From email attachments to images you want to share on Twitter, files can still be frustrating to share. There’s dozens of file sharing apps, ranging from semi-shady sites covered in ads to popular desktop tools like Cloud.app that let you upload files and share them with a stylish landing page. Either way, most require you to create an account first, and almost all take several steps to share files.
Castle.so is one of the newer web apps for sharing files, and its reduced the process to two steps: drag a file to your browser, and share the link to your new Castle.so share page. That’s it. It’s a great implementation of HTML5 file support, and takes a couple steps out of sharing files.
Cloud-based storage services have made sharing large files easier. In the past, most people had to copy files to Zip disks or burn documents to a DVD or save them to a flash drive. Alternatively, you can send your files via FTP, or attach it to an email message if it’s small enough. These solutions are great, but the average Internet users might not understand FTP and most mail servers reject large files.
Dropbox has become the most popular cloud-based storage service for a number of reasons. We use it to store all sort of files and share folders with others, but not everyone use DropBox. That’s where AirDropper comes in. It’s a simple application that lets you request files using a special link that you can send by email, or a personalized web page. The recipient then hits that link to upload their file using the AirDropper website; the file will be saved in your Dropbox account. It’s a great solution to an age-old problem of sending large files, so let’s take a look and see if this will be a fit for your team’s file sharing needs.
I am a very vocal supporter of cloud computing. However, there are few limitations to moving your life and documents entirely to the cloud. First, you get locked into one service provider and their proprietary format. Second, if the service goes bust or you violate their terms (knowingly or otherwise), consider yourself banned for life.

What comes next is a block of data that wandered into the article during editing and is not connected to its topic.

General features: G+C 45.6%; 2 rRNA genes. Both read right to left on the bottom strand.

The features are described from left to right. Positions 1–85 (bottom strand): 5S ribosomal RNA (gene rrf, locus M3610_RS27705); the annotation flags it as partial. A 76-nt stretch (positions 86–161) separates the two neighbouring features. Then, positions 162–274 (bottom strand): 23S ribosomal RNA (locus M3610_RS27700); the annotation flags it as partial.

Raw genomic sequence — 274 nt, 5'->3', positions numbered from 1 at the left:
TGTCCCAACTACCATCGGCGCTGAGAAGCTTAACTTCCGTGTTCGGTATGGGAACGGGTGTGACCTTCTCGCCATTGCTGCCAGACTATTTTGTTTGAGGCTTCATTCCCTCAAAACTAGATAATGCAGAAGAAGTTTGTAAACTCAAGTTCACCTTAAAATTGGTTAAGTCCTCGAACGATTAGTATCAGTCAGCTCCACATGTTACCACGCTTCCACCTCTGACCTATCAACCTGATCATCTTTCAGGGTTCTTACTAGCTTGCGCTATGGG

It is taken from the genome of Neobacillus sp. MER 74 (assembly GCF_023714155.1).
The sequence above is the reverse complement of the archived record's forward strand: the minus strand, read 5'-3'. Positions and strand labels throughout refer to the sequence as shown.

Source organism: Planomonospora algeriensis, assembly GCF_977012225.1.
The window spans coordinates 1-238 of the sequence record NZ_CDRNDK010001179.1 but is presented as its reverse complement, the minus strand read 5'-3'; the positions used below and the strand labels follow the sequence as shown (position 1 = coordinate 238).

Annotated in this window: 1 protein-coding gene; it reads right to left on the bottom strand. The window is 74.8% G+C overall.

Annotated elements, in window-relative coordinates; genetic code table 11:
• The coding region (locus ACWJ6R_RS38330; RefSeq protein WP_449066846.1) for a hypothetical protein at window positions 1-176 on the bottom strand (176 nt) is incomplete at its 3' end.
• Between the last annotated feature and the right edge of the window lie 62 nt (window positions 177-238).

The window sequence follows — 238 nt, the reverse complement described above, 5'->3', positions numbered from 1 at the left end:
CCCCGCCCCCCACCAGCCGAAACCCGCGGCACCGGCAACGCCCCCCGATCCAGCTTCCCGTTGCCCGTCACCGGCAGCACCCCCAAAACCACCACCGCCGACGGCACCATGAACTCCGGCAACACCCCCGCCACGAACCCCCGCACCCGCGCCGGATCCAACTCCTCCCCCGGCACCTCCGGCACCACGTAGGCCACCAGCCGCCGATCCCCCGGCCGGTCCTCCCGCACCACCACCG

This has happened to a lot of people even with big brands like Google, Yahoo, Microsoft etc. So it’s always good to have a redundancy in place. If you are like me and are staunchly against storing anything locally – even for redundancy – apps like Splarchive are out there to help us. Splarchive is a web app that converts and saves all your documents in the PDF format.
We briefly covered Min.us a few months ago when it was basically a ‘single-purpose’ app: you could upload pictures to instantly create a simple gallery that you could share with anyone. Since then, the app has been under heavy development and now has a boatload of features designed to improve the image-sharing experience and allow for other kinds of files as well.
There’s a lot of new stuff under the hood, so much so that we thought we should take another look at it. Min.us now works not just as a web app, but also as an app for desktop and mobile platforms. The galleries and editing options have been streamlined and several issues have been ironed out, making for a smoother user experience. Let’s delve deeper now, shall we?
Over the past few months I’ve realized that I don’t have a go-to site or app for sharing large files online. That’s probably because most of the popular services currently available are either slow, clunky or just forgettable. Most of them don’t allow users to keep track of what happened to their files, re-send download links or check if they were downloaded.
Where do you go when you need all these features and more? Enter UploadingIt.
UploadingIt presents a no-fuss solution to getting your files online, and makes it easy to share them. There are advanced sharing options, too, and there’s no learning curve. It includes everything you need, and nothing you don’t. Let’s take a closer look and see if UploadingIt is the file-sharing app for you.